bat flying in forest bat flying in forest Bats and windows don't mix. (Photo: Bernd Wolter / Shutterstock)

Why bats can't help flying into windows

New research sheds light on the biological glitch that's threatening the survival of the species.

You know that phrase "blind as a bat"? Well, leave it to science to tell us we've been insulting bats all these years every time we say it. Bats aren't, and have never been, blind. All 1,240 bat species actually see very well, even at night. They also have the benefit of echolocation to help them navigate darkness, and some species even have the ability to detect ultraviolet light, which are wavelengths of color that humans can't even see.

But amid all this eye-opening information, there is one setback that could be threatening the future of these animals. It's a biological glitch in their ability to distinguish smooth, vertical surfaces – like windows – from open pathways. Sometimes they even think the surfaces are water and try to drink it.

bats hanging from a caveThere's some pretty groundbreaking work being done at the Bat Lab at Tel Aviv University. (Photo: Ethan Daniels/Shutterstock)

Darkly comical as that may sound, it's actually quite serious; the error is causing the bats to consistently crash into these surfaces, causing sometimes fatal injury. The surfaces act as sensory traps for the bats and are harming their ability to interpret their environment, especially when they're moving quickly.

That's the findings of a new study led by Stefan Greif, a zoology researcher at Tel Aviv University, and colleagues from the Max Planck Institute for Ornithology in Seewiesen, Germany.

The researchers studied three bat species in a small flight room where they could control the speed of the bats' flight to avoid injury. They also observed the bats in the wild, sneaking in flat metal plates in both locations and monitoring the bats' responses.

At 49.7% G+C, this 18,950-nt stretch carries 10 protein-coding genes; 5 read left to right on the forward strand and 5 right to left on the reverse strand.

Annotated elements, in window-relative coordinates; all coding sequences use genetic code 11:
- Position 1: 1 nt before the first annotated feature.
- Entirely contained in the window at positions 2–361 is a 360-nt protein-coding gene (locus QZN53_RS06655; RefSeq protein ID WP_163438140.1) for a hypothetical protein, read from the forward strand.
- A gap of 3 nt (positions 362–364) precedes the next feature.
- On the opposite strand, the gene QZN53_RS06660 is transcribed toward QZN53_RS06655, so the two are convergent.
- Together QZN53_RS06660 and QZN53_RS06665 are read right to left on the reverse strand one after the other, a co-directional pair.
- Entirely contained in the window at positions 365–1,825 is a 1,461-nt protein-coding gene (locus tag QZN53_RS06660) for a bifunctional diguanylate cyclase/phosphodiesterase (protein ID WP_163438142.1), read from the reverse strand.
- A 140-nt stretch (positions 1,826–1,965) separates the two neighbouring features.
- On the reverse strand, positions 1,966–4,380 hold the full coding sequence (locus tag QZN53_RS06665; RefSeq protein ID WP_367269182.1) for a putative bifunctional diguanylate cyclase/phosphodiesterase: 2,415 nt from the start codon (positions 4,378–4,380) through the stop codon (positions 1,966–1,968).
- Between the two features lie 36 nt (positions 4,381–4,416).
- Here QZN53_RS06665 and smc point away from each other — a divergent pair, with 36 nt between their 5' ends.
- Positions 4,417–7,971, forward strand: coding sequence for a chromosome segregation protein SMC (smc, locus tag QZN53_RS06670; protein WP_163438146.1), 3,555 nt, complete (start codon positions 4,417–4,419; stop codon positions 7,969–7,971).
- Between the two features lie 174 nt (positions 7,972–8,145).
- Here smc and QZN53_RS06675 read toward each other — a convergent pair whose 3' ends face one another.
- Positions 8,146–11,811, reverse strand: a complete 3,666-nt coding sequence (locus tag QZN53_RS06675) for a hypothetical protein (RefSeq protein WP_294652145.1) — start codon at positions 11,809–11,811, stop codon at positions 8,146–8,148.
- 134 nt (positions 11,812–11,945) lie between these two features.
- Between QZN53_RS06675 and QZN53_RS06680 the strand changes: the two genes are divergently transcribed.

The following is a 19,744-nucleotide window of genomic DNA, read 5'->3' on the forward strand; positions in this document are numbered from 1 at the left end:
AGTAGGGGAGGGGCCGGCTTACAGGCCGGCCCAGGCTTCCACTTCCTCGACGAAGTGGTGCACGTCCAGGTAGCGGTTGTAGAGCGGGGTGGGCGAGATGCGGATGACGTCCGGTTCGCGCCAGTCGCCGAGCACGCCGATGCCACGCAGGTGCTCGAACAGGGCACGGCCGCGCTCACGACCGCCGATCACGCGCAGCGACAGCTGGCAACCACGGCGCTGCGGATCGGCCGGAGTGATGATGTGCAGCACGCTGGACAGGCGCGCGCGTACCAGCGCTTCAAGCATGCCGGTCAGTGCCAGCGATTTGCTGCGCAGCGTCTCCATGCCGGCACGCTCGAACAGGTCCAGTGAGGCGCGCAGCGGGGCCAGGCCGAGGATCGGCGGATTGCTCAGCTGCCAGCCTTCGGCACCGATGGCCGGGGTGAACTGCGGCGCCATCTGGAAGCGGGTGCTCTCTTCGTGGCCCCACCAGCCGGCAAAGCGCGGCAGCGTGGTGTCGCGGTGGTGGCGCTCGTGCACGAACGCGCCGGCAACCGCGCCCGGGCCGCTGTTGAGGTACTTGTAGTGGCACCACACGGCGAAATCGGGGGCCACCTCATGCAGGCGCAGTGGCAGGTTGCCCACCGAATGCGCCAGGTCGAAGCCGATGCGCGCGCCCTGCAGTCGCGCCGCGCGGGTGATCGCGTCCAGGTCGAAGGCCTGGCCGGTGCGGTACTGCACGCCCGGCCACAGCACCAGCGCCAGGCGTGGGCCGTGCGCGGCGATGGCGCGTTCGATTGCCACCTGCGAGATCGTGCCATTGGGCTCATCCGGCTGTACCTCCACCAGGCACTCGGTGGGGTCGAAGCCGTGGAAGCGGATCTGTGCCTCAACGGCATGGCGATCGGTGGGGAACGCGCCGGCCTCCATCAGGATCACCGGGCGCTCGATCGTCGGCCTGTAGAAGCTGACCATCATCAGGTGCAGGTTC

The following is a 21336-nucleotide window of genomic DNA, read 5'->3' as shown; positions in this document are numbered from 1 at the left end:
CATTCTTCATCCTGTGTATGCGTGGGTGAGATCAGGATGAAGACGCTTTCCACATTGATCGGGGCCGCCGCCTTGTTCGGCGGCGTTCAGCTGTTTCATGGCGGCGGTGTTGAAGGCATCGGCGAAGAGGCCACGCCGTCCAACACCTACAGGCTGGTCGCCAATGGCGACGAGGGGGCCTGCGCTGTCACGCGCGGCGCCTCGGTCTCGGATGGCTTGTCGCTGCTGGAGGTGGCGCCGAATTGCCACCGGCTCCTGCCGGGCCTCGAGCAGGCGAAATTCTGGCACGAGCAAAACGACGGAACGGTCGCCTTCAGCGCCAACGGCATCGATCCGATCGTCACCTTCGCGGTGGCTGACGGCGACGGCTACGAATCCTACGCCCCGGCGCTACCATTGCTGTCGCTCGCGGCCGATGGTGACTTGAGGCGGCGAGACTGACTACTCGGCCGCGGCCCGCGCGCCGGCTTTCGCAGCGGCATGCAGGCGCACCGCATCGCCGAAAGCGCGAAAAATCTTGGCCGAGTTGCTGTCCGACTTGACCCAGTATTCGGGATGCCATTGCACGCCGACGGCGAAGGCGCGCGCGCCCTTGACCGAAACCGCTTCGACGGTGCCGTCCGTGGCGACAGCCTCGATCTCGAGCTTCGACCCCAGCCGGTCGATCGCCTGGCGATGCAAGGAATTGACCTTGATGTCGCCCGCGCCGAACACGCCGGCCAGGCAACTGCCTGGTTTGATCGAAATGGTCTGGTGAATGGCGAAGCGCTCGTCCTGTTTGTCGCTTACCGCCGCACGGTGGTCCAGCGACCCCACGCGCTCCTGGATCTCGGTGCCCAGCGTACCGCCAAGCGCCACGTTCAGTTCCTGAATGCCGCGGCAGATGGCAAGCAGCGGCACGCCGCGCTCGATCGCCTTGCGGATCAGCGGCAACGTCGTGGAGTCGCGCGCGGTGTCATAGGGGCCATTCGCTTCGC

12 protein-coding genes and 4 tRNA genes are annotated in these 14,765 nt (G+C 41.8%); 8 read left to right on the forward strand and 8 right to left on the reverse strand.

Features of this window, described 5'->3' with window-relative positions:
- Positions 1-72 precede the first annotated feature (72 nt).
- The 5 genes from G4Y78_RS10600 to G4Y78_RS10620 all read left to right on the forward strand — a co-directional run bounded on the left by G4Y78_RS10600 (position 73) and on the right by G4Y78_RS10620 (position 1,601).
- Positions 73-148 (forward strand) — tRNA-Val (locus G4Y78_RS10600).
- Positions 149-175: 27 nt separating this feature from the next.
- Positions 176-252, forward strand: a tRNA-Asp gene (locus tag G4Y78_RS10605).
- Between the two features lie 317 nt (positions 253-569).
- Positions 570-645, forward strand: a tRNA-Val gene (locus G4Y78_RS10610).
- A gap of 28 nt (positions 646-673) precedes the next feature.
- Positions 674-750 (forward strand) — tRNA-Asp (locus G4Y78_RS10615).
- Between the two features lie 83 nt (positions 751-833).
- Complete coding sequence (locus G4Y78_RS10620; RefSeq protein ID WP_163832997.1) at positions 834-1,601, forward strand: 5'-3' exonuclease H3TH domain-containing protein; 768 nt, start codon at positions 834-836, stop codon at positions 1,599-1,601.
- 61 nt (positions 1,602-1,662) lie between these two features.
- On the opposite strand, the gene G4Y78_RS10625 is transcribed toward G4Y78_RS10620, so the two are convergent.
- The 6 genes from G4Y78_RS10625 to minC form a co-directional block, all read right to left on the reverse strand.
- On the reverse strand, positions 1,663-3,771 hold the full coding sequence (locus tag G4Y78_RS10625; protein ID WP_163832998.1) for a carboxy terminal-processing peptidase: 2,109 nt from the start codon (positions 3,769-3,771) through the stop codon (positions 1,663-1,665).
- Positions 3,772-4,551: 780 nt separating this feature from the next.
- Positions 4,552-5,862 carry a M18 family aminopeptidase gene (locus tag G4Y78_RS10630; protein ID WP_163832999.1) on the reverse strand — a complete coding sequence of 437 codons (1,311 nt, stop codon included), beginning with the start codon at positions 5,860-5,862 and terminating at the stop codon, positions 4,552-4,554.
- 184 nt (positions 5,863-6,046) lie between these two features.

Conclusion? Sharp vision and echolocation can only go so far when you add unnatural obstacles like windows and mirrors to the mix. The structures just don't compute with a bat's navigation behavior.

A group of bats hang on a tree in Cairns, Australia.A group of bats hang on a tree in Cairns, Australia. (Photo: The Editors/Shutterstock)

This is especially a problem in urban areas with tall buildings and large glass facades, Greif said.

"If there are no echoes coming back to the bat except strong, perpendicular echoes from underneath, it is a clear sign of water for the bat," he said. "The exact same echoes coming from the side, however, signal an obstacle for the bat in the flyway that so far was perceived as open." Greif is currently getting a post-doc in Israel where he's studying with Dr. Yossi Yovel, founder of The Bat Lab and a professor of neuroscience at Tel Aviv University.

While not exactly good news, the new study does explain why so many bats are being injured or killed by man-made structures. And it gives us one more reason to help save them: after all, bats are really good at eating invasive insects, significantly reducing the need for pesticides for farmers. Also, one bat species is a key pollinator of agave, the plant used to make tequila. Cheers to bats! Someone please invent a bat air bag!

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